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I have a soft sided 2 wheeler Samsonite that I always check (i.e. never carry on) and it has held up well over 2 years of business travel.

Not exactly on topic but when the 2 wheels wore out I replaced them with roller blade wheels. Now I zip through the airports like OJ Simpson in the old Avis commercials.....


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Re: Seasoned Air Travelers - Best Luggage? [Re: john_pifer] #5363093 02/29/20 08:39 AM
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It looks like Briggs & Riley was top rated by Consumer Reports for both carry on and checked bags. Rimowa and Away both had strong showings as well.

Re: Seasoned Air Travelers - Best Luggage? [Re: john_pifer] #5363098 02/29/20 08:46 AM
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I travel often … went from cheap to Tumi but it felt bad watching such nice and expensive cases beat up so quickly.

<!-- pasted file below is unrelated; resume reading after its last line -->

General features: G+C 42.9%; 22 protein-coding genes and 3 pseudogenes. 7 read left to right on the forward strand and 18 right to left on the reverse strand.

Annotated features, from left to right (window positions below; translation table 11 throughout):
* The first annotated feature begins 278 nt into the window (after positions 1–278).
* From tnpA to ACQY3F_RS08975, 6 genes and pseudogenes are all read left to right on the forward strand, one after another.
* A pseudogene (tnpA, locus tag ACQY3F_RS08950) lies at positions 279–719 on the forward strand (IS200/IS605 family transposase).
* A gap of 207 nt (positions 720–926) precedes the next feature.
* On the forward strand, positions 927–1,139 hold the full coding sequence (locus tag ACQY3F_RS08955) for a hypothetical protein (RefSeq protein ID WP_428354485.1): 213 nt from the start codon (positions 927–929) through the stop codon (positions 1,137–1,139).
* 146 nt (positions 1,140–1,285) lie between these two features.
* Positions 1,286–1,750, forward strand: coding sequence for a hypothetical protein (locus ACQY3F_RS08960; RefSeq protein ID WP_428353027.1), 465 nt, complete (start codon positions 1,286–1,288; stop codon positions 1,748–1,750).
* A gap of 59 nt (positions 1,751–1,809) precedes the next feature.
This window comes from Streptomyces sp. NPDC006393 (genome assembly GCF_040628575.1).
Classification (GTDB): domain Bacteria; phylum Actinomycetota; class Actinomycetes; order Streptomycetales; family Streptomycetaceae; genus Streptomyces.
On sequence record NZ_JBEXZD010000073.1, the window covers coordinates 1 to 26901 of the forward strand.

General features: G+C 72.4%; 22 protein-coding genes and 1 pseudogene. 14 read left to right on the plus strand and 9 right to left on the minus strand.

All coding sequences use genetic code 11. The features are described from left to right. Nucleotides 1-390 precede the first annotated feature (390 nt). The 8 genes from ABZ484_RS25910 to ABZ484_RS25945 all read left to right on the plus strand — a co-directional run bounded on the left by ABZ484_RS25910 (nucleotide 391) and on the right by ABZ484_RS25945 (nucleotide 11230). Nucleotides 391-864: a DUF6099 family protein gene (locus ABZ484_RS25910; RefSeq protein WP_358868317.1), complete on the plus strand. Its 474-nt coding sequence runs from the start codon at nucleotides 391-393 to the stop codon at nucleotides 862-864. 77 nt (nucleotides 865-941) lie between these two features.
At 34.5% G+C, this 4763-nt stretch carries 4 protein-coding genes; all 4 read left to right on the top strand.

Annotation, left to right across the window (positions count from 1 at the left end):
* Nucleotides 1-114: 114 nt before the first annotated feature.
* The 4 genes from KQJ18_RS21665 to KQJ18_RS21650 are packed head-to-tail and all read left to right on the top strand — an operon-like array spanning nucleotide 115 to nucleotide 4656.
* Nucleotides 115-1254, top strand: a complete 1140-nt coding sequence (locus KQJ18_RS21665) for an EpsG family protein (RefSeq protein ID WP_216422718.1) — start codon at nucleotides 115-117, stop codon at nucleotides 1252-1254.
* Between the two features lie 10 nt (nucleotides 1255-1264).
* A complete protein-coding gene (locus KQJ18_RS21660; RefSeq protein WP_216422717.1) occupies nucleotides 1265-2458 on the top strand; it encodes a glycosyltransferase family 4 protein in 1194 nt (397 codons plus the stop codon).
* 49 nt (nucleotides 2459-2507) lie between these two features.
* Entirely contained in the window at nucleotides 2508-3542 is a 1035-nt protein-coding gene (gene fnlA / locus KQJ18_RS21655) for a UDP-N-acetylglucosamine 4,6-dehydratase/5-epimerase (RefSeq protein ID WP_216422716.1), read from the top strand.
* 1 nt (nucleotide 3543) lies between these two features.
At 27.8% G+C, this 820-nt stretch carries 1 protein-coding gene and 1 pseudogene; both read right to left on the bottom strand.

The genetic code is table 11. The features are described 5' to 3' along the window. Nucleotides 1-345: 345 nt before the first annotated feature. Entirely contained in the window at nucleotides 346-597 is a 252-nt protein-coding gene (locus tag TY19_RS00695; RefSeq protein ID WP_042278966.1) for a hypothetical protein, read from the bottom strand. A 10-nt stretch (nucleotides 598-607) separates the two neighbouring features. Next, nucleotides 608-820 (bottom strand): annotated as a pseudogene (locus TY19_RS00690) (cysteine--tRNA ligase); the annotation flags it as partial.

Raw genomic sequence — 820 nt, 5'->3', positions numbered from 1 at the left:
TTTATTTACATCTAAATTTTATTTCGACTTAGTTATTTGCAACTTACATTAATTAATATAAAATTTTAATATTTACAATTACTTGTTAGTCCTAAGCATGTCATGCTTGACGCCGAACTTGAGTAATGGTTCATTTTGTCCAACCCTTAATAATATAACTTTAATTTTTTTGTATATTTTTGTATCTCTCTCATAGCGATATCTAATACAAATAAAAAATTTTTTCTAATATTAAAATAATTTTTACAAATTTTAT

Have settled on Wenger. (the Swiss Army knife/watch company).
They are mid priced dual wheel (8) “spinners” even in the larger sizes. If you are coming home with more than you left with … they zip open wider to help with that.

Re: Seasoned Air Travelers - Best Luggage? [Re: john_pifer] #5363117 02/29/20 09:04 AM
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Are you planning to become traveling people? Unless you're sure, don't spend the big bucks on Tumi or other premium luggage. Seasoned travelers do carry ons. It's your honeymoon. Check your bags unless you're minimalist people. The hard sided bags they sell at Marshall's or Ross or TJ Max worked well for my wife and I on multiple international trips. Delsys and IT are both brands we've had good luck with. I prefer the two wheel luggage but 4 wheel is fine if that's all you see. If you get black, put a scarf or ribbon on it so you can identify it easily. All the black bags look alike.